On 24th February 2022, Russia launched a full-scale invasion of Ukraine. This unjustified attack violates the UN Charter, and I condemn it in the strongest possible terms. Until such time that Russia ends this aggression, I will not visit Russia and would encourage my readers to do the same.
From my travels in Russia, I know that the current aggression and conflict will not have universal support among its people. However, tourism facilitates the transfer of money, and in this case, it will fund the aggression against Ukraine. I visited Russia a number of years ago and this post is an account of my time there plus the travel advice relevant for that period. Please review travel guidelines to Russia provided by your government.
The writing was on the wall for the Russian royal family prior to the 1917 revolutions when their trusted confidante, licentious mystic Rasputin, was elaborately murdered at the Yusupov Palace in late 1916 (poisoned, shot, beaten and drowned).
For a background on the history and sites associated with Imperial Russia have a look at my post Romanov St. Petersburg post. This post will also explain why St. Petersburg changed its name to Petrograd in 1914.
While the post-February revolution Provisional Government began the slow task of putting the wheels of democracy in motion, it didn’t deliver the immediate needs of St. Petersburg’s population: food and withdrawal from World War I.
COMMUNIST TOUR ST. PETERSBURG
To see the sites associated with this next phase of city’s history, I undertook a communist tour of St. Petersburg during my visit facilitated by Petersburg Free Tour although the tour didn’t include the Smolny Institute. Their free tour comes equally recommended and covers all eras of the city’s history.
THE RETURN OF LENIN
FINLYANDSKY RAILWAY STATION:
The arrival of exiled revolutionary Vladimir Lenin at Finlyandsky railway station in April 1917 is a pivotal moment in Russian and world history. His subsequent rhetoric combined with his Bolshevik following led to the October Revolution (November in the Gregorian calendar), arresting and overthrowing the Provisional Government.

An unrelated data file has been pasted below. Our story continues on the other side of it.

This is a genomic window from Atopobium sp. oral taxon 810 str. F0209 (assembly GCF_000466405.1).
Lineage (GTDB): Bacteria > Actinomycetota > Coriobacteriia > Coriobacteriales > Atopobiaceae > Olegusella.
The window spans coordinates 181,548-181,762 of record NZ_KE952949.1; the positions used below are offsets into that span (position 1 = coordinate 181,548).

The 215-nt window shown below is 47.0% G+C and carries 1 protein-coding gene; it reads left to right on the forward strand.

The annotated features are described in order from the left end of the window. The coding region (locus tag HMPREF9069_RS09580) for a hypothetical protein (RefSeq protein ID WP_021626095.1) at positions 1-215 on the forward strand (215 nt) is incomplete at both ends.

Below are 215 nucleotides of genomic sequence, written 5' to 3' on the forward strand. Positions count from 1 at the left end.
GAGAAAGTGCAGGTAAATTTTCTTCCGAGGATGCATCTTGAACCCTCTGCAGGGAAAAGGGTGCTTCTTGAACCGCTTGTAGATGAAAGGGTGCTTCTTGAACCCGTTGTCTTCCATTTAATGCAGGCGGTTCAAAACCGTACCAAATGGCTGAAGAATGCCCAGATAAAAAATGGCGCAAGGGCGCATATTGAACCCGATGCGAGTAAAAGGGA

The locomotive that Lenin arrived in is on permanent exhibit at Finlyandsky railway station.
On the night of 25th October 1917, the Cruiser Aurora, docked in St. Petersburg’s harbour, fired a signal shot to the revolutionaries that began the assault on the Winter Palace.
The Cruiser Aurora is still docked in the harbour and is now a museum. The nearest metro station is Gorkovskaya.
Lenin was now in charge and used the Smolny Institute as his base until 1918 when he moved the capital back to the safety of inland Moscow. The abdicated royal family were subsequently executed.
Lenin’s faction was renamed the Communist Party and when Lenin died in 1924 St. Petersburg was renamed for a second time in 10 years, going from Petrograd to Leningrad in memory of the Communist leader.
Subsequent political manoeuvres brought Stalin to power who engaged in ridding Leningrad of Lenin’s intellectual followers. Worse was yet to come for Leningrad as the Nazis lay siege to the city from mid 1941 to early 1944. Over a million city dwellers died from starvation during the blockade.
Stalin continued with his purges post-WWII until his death in 1953. The Solovetsky Stone, a boulder of granite from the Solovetsky labour camp in the White Sea, is a monument to prisoners of political oppression. Located on Troitskaya Ploschad it was unveiled in 2002.
BACK TO ST. PETERSBURG
Leningrad’s population began ridding the despised fallen communist regime from their lives by electing to return their city to its original name of St. Petersburg in 1991. Like the rest of Russia the city went through a state of post-communism flux.
St. Petersburg has had an extraordinary influence in world culture and politics, and discovering this legacy made for an interesting holiday.
For a practical travel guide to the city, check out my Visiting St. Petersburg post. Further information can be found on my Russia Travel Tips post.